The Tudors are a fascinating and turbulent dynasty, but how were they shaped by medieval culture? In this episode of The Medieval Podcast, Danièle speaks with Sarah Gristwood about the courtly love traditions that heavily influenced the Tudors.
How did medieval people perceive the arrival of Spring? How was Spring depicted in medieval calendars and literary texts? And, was Spring the “mating season” for humans, as it is for many animal species?
Why actions speak louder than words when it comes to romance in the Icelandic sagas.
With whom and why should you have sex? When can you engage in sexual activities and when should you refrain from them? How and where is it appropriate to have intercourse?
Marriage was an important part of many medieval women’s lives, but not all marriages followed the neat path that the church had laid out for them. This week on The Medieval Podcast, Danièle speaks with Dr. Bridget Wells-Furby about fourteenth-century heiress Lucy de Thweng and what her story can tell us about medieval marriage, adultery, and even annulment.
One exceptional case bears out not only that marriages might not last, but that separation can indeed lead to a happy ending.
The Distaff Gospels is a fifteenth-century collection of pseudo-serious advice given by fictional women, and it covers a wide range of the topics we can’t seem to get enough of, love and lust included.
On January 15, 1472, in the case of Elizabeth Isaak versus John Bolde, the deposed witness was Elizabeth’s brother, Walter Isaak.
The Western Catholic Church’s influence on marriage and family structures during the Middle Ages shaped the cultural evolution of the beliefs and behaviors now common among Western Europeans and their cultural descendants, researchers report.
Newly-discovered documents show Henry VIII’s legendary marital troubles may have led to other copy-cat splits around the country.
What can an epic poem from the the 12th century tells us about love and marriage in the Byzantine world?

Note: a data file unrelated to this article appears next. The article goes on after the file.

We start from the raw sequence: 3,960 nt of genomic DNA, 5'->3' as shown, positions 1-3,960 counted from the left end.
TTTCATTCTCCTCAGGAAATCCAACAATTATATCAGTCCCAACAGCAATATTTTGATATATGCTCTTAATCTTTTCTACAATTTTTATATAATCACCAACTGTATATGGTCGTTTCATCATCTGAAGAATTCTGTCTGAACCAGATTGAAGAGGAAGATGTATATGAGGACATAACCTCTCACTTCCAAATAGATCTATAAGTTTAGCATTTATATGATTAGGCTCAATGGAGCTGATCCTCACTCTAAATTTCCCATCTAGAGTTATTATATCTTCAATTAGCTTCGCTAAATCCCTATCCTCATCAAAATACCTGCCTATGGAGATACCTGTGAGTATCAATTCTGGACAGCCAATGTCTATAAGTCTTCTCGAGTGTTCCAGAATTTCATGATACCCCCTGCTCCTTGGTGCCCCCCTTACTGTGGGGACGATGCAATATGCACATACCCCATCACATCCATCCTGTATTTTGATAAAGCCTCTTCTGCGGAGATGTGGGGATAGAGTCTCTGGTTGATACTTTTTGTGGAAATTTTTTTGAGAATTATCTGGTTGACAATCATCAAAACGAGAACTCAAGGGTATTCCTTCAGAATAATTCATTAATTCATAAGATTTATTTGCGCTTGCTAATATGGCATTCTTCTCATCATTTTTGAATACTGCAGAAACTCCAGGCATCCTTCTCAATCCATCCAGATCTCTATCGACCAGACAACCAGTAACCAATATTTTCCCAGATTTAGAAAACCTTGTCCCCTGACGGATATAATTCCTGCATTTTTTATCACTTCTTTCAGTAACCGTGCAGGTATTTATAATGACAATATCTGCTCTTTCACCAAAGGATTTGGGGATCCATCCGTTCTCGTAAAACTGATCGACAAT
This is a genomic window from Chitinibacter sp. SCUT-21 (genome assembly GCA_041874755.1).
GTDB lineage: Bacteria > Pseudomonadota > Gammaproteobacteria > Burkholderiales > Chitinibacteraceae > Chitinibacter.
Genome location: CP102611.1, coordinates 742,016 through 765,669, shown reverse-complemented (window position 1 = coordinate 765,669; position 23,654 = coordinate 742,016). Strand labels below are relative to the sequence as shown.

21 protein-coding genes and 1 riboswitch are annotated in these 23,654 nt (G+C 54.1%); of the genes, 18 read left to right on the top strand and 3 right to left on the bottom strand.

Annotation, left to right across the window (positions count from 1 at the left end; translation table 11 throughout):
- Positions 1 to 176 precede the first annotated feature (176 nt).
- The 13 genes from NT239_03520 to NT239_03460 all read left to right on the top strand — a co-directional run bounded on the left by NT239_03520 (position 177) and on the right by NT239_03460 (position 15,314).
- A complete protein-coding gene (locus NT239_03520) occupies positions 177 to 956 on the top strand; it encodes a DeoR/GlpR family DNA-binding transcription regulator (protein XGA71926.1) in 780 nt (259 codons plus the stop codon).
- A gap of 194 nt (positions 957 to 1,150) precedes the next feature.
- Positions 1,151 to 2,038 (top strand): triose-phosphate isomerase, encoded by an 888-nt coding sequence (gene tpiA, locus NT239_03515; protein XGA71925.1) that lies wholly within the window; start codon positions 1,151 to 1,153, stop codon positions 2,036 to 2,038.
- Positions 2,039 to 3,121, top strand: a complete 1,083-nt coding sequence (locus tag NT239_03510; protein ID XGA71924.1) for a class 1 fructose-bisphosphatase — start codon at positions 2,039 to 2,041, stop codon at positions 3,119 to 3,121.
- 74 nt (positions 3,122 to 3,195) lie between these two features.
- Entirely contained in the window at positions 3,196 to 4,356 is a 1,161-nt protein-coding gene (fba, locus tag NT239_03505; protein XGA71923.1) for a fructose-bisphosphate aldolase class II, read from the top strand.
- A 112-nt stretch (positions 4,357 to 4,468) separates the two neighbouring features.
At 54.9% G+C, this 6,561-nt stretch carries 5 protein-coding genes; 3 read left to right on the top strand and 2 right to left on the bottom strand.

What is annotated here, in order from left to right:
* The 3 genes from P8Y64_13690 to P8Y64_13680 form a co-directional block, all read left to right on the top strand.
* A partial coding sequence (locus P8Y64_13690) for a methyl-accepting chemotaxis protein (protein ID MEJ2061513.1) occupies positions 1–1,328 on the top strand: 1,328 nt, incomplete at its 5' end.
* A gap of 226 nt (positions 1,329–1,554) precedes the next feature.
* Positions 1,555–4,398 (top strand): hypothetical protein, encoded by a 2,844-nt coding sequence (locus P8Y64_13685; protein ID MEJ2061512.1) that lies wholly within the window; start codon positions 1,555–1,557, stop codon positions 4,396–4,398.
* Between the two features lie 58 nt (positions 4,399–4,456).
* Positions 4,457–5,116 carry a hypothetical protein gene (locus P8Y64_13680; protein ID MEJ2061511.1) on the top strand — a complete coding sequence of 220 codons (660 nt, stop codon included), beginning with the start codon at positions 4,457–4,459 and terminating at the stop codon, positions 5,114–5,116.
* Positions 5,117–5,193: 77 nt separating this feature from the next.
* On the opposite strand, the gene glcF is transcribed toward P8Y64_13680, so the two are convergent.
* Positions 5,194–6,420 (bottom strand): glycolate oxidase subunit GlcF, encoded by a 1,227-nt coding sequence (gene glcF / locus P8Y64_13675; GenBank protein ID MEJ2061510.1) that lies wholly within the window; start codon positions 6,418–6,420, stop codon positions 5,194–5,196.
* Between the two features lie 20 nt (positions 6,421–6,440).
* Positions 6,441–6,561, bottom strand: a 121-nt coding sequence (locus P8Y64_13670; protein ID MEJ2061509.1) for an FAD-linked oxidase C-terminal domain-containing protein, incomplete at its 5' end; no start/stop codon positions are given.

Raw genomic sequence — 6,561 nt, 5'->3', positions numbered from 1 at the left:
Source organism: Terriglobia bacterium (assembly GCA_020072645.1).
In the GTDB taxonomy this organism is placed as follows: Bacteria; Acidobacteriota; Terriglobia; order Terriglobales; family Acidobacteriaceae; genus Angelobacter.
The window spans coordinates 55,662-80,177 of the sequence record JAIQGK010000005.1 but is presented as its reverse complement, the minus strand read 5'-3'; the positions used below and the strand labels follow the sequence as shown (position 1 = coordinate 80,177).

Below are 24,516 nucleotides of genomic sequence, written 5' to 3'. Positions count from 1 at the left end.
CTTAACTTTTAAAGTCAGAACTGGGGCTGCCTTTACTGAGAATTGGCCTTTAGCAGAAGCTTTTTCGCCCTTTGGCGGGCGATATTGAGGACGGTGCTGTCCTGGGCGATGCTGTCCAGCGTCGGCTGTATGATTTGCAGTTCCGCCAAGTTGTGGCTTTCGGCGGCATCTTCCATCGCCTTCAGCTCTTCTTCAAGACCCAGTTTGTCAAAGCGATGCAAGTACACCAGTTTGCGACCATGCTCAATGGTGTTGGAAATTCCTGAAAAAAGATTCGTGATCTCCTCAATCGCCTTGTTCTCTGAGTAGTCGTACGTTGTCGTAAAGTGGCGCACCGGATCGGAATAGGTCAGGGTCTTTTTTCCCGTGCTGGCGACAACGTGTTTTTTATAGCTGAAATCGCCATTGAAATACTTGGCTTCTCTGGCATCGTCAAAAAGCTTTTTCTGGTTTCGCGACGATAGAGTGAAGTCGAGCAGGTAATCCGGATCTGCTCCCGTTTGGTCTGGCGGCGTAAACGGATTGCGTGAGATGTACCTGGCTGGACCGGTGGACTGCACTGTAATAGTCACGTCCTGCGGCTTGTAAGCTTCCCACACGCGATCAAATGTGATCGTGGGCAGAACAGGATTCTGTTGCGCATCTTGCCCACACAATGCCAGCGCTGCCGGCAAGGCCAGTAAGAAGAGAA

After two failed marriages, one of which had ended in the murder of Alfonso Duke of Bisceglie, Lucrezia Borgia was once more on the marriage market in the year 1500. She was a pawn, a chess piece for her father and brother’s political plans. This time, the Borgia family were looking to tie their family to the Estes of Ferrara – a proud and ancient House.
Focusing on converso / old Christian intermarriage will I hope shed more light on the social and religious processes in the individual decision making that were involved in the gradual assimilation of a good number of converso families into old Christian society.
Episode 7 of The Medieval Podcast – What was marriage in the Middle Ages really like? Danièle is joined by Ruth Mazo Karras to discuss love, weddings and partnerships in medieval society.
This paper explores the interaction between these two groups through the curiously understudied phenomenon of intermarriage, and centres on the ‘four obedient counties’ of Dublin, Meath, Louth, and Kildare in the fifteenth century.
What happened when it was not the parents, but an overly zealous suitor who coerced a marriage?
This article discusses the marriages of four Anglo-Saxon princesses to Continental kings and princes between the years 917 and 930.
By Danièle Cybulskie One thing that can definitely be said for the modern age is that it is much, much easier to communicate.…
We will soon find that, in affairs of love as in so many others, Muslims and Jews in Christian Spain were not in an exclusive dialogue.
Marrying the Mongol Khans: Byzantine Imperial Women and the Diplomacy of Religious Conversion in the 13th and 14th Centuries By AnnaLinden Weller Scandanavian Journal…
One approach to the vexed question of how we define the single woman is to think further about definitions of marriage, that is, about what it is that makes someone ‘married’ as opposed to ‘not married’.
And so, my Alessandra, you are uncertain whether to dedicate yourself to the Muses of to a Man?
Susan Signe Morrison’s book, “A Medieval Woman’s Companion” brings the contributions of medieval women, famous and obscure, to the forefront in this fantastic introductory text.
In this post, author Conor Byrne discusses the rule of two medieval queens: Anne of Bohemia and Philippa of Hainault.